Turkey's CHP turns back on caretaker government

# 19 August 2015 20:03 (UTC +04:00)

Baku-APA. Turkey's second largest parliamentary party on Wednesday said it would not take part in a caretaker government in the run-up to a fresh general election, APA reports quoting Anadolu Agency.

The Republican People's Party (CHP), which has 131 deputies in the Grand National Assembly, would traditionally have been asked to form a coalition government after the Justice and Development (AK) Party failed to do so.

However, President Recep Tayyip Erdogan, the former prime minister and AK Party leader, has not indicated he will give a mandate to the CHP to put together an administration.

"The CHP expects to perform the duty of forming a government and clearly views it as a seizure of authority if it is not tasked to do so," said Haluk Koc, the party’s deputy leader and spokesman, said in a news conference in Ankara.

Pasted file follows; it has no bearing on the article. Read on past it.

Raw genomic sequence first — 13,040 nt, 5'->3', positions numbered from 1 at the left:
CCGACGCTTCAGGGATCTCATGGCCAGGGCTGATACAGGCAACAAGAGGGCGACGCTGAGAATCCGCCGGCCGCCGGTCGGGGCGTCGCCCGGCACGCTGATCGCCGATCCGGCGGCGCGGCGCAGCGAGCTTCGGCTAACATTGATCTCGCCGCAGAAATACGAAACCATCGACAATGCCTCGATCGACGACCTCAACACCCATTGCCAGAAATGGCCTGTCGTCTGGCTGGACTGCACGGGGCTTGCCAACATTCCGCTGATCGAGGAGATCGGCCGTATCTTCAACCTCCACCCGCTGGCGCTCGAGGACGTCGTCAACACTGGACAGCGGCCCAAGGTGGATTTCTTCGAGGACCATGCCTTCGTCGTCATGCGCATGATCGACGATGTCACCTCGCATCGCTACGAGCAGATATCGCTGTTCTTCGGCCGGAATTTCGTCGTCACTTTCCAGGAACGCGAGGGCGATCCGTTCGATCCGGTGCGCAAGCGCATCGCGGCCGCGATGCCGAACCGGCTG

Coalition talks under Prime Minister Ahmet Davutoglu were largely taken up with discussions with the CHP but last week he announced the gap between the two parties was too wide to bridge.

Following the failure of the coalition negotiations, a rerun of the June 7 general election is now expected to be held in early October.

During the interim period, a caretaker government of all four parliamentary parties is expected to run the country.

However, the CHP has now withdrawn in cooperation, following in the footsteps of the Nationalist Movement Party (MHP), whose leader Devlet Bahceli has said his party would not take part in an interim government.

Koc called on the “prudent” political parties to meet the nation’s expectations and accused Erdogan of “violating democratic practices and thwarting his party from forming a government” during the coalition talks.

Erdogan and Parliament Speaker Ismet Yilmaz were due to meet on Wednesday evening to discuss a fresh election.

In a caretaker government, cabinet posts would be distributed according to party representation in parliament. The AK Party is largest with 258 seats, followed by the CHP, then the MHP and the pro-Kurdish Peoples’ Democratic Party (HDP) with 80 seats each.

The key portfolios of the interior, justice and transport ministries would be allocated to non-partisan independents. As there is only one independent deputy, two of the posts would go to non-parliamentarians.